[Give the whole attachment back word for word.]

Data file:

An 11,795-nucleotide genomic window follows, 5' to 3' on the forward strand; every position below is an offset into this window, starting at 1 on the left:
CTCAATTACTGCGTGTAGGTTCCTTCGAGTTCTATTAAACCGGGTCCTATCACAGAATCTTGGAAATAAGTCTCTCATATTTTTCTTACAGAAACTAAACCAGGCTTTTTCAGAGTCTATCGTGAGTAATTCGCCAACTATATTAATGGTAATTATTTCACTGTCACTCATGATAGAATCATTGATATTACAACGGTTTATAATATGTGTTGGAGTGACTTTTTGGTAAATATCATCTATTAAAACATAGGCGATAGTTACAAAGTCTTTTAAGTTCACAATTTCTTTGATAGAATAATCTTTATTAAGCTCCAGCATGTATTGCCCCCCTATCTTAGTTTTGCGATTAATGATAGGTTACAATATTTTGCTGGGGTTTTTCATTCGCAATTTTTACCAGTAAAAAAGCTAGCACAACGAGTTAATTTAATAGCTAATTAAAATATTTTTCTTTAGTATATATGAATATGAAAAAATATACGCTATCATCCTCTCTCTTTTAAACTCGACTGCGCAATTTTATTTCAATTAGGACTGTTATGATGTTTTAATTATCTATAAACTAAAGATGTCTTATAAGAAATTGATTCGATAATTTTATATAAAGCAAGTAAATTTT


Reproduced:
An 11,795-nucleotide genomic window follows, 5' to 3' on the forward strand; every position below is an offset into this window, starting at 1 on the left:
CTCAATTACTGCGTGTAGGTTCCTTCGAGTTCTATTAAACCGGGTCCTATCACAGAATCTTGGAAATAAGTCTCTCATATTTTTCTTACAGAAACTAAACCAGGCTTTTTCAGAGTCTATCGTGAGTAATTCGCCAACTATATTAATGGTAATTATTTCACTGTCACTCATGATAGAATCATTGATATTACAACGGTTTATAATATGTGTTGGAGTGACTTTTTGGTAAATATCATCTATTAAAACATAGGCGATAGTTACAAAGTCTTTTAAGTTCACAATTTCTTTGATAGAATAATCTTTATTAAGCTCCAGCATGTATTGCCCCCCTATCTTAGTTTTGCGATTAATGATAGGTTACAATATTTTGCTGGGGTTTTTCATTCGCAATTTTTACCAGTAAAAAAGCTAGCACAACGAGTTAATTTAATAGCTAATTAAAATATTTTTCTTTAGTATATATGAATATGAAAAAATATACGCTATCATCCTCTCTCTTTTAAACTCGACTGCGCAATTTTATTTCAATTAGGACTGTTATGATGTTTTAATTATCTATAAACTAAAGATGTCTTATAAGAAATTGATTCGATAATTTTATATAAAGCAAGTAAATTTT